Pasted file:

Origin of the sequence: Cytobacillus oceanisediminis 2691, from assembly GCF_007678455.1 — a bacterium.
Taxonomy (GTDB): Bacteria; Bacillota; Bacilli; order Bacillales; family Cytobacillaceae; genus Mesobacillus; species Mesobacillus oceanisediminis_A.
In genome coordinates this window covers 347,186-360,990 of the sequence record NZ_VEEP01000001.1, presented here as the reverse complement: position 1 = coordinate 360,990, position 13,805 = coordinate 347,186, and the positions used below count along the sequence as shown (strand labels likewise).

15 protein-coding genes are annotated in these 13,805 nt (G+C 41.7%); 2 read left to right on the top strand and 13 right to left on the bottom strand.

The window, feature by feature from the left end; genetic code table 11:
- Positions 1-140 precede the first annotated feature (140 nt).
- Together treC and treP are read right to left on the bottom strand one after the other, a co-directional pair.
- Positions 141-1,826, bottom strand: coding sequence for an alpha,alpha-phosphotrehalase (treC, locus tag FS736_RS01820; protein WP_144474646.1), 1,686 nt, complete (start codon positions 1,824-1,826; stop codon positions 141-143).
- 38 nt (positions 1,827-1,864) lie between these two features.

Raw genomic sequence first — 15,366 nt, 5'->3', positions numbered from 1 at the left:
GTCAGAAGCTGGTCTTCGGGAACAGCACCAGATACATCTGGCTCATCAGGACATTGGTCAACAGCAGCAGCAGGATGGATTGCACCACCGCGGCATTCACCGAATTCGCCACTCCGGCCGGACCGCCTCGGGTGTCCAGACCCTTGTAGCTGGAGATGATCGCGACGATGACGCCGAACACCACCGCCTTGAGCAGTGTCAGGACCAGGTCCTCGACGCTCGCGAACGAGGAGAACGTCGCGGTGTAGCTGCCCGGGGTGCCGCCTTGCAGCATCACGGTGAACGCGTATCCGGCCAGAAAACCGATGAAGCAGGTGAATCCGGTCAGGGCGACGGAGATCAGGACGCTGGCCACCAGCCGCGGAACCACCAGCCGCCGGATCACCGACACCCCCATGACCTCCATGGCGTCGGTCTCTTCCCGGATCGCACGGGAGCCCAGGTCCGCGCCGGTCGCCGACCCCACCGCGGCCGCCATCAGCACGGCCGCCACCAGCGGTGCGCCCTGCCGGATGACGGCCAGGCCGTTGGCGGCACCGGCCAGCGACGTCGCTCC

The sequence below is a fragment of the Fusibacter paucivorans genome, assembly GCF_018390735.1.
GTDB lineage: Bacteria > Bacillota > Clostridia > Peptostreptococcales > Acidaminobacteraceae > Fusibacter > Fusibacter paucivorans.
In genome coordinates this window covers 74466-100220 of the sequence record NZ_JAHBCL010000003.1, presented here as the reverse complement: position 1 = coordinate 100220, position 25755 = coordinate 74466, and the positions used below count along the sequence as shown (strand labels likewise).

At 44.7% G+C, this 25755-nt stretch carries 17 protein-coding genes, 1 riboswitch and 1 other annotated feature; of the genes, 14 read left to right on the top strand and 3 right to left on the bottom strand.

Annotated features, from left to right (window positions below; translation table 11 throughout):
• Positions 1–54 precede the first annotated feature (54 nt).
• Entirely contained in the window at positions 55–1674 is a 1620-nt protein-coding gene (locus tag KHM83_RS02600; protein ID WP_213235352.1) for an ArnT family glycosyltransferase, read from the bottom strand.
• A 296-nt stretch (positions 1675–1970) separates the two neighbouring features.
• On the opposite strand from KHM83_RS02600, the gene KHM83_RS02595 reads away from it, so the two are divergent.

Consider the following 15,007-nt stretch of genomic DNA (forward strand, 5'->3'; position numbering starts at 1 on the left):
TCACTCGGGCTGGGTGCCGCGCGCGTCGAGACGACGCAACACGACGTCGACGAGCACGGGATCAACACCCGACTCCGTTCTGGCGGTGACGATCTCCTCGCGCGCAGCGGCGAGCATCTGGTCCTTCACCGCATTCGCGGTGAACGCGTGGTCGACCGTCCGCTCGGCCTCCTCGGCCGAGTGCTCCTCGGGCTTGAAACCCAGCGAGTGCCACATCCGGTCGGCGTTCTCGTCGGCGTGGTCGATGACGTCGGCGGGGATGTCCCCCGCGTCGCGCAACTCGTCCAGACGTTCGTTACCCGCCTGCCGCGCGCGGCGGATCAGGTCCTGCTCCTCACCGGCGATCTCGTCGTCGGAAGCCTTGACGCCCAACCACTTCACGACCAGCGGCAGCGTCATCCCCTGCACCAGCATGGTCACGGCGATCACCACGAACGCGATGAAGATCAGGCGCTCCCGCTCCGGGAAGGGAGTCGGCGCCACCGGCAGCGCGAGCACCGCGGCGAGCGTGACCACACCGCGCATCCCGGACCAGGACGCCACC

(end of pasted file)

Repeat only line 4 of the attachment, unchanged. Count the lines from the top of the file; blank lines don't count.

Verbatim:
15 protein-coding genes are annotated in these 13,805 nt (G+C 41.7%); 2 read left to right on the top strand and 13 right to left on the bottom strand.